Art & Design / Images / Music / Teaching & Learning

Cross Arts Teacher Training

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Last weekend (19-20th Jan) I was lucky enough to attend a course organised by the prestigious Royal Opera House with a focus on working creatively through the arts (drama, music, design and movement). The Cross Arts Teacher Training course has been run in partnership with the University of Greenwich, along with Canterbury Christ Church University and the University of Exeter.

I decided to take up this opportunity for a couple of reasons, predominately, because I don’t consider myself to be creative, and felt I needed as much help as possible to build my confidence in teaching the arts in school. In addition, this course was FREE!

While this course seemed ideal, I was concerned due to the lack of information available, from the university of the Royal Opera House on what would be covered. Also, the timing of the course was not perfect, as I start my final teaching placement tomorrow for 8 weeks.

Despite this (and the snow!) off I went. The two day course focused my attention on practical cross arts ideas for using with children across the primary age range. While I could talk about every aspect of the course, below are some of my highlights:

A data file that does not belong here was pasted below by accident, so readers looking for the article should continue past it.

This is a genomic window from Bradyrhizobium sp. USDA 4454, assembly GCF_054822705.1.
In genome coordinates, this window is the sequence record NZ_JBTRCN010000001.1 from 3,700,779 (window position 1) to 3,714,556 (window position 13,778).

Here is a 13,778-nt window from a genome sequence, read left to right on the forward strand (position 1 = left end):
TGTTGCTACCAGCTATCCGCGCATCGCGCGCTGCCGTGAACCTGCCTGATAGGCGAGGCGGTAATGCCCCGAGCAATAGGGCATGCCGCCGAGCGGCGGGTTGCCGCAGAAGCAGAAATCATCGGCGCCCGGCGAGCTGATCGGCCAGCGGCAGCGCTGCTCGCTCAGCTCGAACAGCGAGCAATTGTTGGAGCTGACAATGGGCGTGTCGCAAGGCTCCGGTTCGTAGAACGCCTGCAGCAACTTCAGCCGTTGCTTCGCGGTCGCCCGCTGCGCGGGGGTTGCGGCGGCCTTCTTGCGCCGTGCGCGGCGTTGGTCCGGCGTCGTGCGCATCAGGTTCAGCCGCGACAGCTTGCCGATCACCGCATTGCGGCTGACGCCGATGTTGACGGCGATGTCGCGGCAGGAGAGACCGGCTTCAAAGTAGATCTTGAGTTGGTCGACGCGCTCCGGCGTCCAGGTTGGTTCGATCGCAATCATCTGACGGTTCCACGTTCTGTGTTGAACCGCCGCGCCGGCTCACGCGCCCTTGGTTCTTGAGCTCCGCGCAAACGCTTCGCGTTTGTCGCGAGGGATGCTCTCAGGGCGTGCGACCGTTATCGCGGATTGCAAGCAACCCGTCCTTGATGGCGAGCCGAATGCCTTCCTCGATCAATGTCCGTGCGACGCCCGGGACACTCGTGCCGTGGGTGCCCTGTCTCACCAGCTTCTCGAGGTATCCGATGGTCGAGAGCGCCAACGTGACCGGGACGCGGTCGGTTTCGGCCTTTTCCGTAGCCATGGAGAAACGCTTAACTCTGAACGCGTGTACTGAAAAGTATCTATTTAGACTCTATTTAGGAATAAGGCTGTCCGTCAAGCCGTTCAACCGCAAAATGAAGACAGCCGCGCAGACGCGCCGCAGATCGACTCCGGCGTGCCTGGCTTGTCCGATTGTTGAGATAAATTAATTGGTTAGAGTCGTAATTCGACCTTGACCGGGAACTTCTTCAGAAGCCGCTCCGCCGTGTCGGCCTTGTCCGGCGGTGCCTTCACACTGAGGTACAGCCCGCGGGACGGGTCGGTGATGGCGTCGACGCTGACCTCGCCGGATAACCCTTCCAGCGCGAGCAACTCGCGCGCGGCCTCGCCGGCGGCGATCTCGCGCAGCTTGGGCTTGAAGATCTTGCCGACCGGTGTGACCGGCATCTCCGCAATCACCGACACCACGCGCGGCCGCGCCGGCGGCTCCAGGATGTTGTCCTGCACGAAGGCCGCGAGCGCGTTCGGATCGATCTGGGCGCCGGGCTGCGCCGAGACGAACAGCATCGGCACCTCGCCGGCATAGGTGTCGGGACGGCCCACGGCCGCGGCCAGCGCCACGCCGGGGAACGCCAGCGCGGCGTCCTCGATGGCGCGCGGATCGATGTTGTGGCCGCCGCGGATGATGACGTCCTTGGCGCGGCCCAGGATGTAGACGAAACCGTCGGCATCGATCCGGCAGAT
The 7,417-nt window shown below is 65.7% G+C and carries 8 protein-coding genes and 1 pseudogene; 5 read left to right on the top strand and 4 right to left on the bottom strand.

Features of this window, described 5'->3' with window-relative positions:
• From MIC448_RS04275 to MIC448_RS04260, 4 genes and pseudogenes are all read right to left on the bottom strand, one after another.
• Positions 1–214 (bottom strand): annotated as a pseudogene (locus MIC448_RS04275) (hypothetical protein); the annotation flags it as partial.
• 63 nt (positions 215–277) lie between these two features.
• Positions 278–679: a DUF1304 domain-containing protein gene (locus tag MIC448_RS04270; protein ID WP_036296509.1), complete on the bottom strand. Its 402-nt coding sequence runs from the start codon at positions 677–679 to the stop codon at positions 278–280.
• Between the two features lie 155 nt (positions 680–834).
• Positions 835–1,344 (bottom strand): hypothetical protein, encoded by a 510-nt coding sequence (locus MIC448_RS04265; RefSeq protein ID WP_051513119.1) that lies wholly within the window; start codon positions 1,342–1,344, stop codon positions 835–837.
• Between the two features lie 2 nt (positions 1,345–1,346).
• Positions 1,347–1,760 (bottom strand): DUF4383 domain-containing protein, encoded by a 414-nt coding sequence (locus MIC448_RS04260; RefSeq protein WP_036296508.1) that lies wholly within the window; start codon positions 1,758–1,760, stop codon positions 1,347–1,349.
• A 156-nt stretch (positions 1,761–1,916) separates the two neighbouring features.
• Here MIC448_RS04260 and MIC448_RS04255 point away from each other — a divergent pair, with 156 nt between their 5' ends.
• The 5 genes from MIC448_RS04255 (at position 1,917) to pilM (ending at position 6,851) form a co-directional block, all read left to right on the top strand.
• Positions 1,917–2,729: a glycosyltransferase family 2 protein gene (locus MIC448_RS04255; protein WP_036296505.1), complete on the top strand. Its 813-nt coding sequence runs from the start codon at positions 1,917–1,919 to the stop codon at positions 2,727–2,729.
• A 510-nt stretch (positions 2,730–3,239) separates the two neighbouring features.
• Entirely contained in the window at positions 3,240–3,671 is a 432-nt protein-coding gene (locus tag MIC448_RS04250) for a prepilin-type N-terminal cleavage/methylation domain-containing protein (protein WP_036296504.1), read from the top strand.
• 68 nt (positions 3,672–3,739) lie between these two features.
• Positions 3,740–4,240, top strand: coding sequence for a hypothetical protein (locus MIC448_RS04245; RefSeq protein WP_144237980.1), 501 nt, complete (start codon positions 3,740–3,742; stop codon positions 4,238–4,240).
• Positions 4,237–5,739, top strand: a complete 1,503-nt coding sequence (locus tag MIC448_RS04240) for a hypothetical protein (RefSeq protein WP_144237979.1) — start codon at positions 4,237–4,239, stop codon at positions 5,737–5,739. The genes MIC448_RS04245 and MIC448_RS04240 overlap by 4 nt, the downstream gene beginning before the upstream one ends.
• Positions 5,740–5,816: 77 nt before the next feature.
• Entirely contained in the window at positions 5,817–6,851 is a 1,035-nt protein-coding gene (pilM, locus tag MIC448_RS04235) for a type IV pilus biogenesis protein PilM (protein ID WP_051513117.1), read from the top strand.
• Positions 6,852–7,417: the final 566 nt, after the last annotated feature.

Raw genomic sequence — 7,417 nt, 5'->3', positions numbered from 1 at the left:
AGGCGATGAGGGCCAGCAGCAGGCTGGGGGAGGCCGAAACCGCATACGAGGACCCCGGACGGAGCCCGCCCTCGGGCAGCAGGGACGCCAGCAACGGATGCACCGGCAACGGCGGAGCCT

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The Giraffe Song: this was a song that required no musical experience or formal training to master and was great for engaging learners with a range if styles. By asking us to sing, move and perform actions there was no time to think about what we were doing. While I would have been intimidated by the notion of performance, because everyone was singing/acting at the same time, it didn’t seem so daunting.

Boxhead: although this isn’t the official name of this activity, it thoroughly encompasses the second day of the course. From playing consequences, to creating costumes from brown paper, everyone who attended the second day contributed to the development and creation of our fictional character ‘Boxhead‘ (he lived under the sea and had no friends!). Boxhead became the focus of the days activities and we chopped and changed from costume design to composing a song about our new character.

Overall, there is a wealth of information for ideas to use in the classroom. Ultimately, the theme of shared ownership over e creative process and that everyone has the ability to be creative if given the chance by having fast paces lessons that stop that initial filtering of ideas we often think are stupid. I believe I have rekindled my creativity and have developed the confidence to tackle more creative ideas in the classroom – bring on the final teaching practice!!!

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